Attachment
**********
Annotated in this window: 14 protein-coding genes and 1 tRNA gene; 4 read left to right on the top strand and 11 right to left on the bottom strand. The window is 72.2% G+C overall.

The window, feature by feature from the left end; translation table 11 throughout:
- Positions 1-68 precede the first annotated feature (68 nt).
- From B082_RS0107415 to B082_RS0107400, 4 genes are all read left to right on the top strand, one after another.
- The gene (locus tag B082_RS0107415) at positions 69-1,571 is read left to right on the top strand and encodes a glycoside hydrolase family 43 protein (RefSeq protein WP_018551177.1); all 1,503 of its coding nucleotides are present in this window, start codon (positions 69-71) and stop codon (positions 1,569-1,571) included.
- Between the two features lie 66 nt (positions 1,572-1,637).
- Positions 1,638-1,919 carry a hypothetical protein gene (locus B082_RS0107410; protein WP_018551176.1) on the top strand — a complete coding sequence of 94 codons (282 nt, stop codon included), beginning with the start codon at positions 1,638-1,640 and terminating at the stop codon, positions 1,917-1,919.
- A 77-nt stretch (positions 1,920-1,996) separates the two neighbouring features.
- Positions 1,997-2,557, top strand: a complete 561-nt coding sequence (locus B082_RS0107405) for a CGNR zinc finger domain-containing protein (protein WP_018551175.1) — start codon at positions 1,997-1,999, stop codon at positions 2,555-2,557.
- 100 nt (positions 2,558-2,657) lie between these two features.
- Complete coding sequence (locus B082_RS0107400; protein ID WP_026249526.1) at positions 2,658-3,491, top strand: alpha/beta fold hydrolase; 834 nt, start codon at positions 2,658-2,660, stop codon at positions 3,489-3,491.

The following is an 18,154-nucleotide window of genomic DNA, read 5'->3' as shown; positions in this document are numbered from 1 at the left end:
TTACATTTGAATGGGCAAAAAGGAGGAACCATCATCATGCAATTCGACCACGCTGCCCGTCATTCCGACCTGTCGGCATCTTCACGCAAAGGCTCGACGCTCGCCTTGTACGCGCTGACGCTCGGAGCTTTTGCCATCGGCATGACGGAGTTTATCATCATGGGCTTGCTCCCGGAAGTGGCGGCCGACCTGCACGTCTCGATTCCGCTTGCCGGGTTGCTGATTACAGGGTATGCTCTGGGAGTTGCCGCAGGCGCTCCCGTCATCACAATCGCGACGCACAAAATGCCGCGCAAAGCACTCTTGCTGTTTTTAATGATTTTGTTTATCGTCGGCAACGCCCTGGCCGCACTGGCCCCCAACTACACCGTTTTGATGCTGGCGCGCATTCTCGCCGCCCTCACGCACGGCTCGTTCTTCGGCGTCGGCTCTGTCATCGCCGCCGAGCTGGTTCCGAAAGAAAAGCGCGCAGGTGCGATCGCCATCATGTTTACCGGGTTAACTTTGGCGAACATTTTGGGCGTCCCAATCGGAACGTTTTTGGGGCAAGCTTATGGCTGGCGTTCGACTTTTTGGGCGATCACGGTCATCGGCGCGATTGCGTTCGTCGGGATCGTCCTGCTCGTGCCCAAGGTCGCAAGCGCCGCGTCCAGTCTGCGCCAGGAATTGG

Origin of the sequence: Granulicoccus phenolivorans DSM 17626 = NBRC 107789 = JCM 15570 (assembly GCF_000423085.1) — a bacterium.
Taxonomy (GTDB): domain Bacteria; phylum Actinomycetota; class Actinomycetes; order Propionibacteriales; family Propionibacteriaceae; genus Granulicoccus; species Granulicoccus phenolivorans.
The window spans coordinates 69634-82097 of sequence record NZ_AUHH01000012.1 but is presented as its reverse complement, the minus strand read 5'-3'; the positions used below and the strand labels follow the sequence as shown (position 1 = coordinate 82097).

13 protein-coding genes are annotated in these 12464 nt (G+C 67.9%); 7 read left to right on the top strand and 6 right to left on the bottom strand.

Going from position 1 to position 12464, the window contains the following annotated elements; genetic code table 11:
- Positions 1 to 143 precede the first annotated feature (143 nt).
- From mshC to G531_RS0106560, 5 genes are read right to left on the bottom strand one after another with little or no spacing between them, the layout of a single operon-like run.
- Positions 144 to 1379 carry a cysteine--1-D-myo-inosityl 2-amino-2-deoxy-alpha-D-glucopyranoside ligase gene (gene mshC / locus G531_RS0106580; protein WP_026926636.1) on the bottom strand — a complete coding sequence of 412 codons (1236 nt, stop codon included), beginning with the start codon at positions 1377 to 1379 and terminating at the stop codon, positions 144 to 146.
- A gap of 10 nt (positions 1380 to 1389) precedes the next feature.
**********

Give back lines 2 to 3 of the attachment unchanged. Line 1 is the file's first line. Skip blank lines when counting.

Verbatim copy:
The window, feature by feature from the left end; translation table 11 throughout:
- Positions 1-68 precede the first annotated feature (68 nt).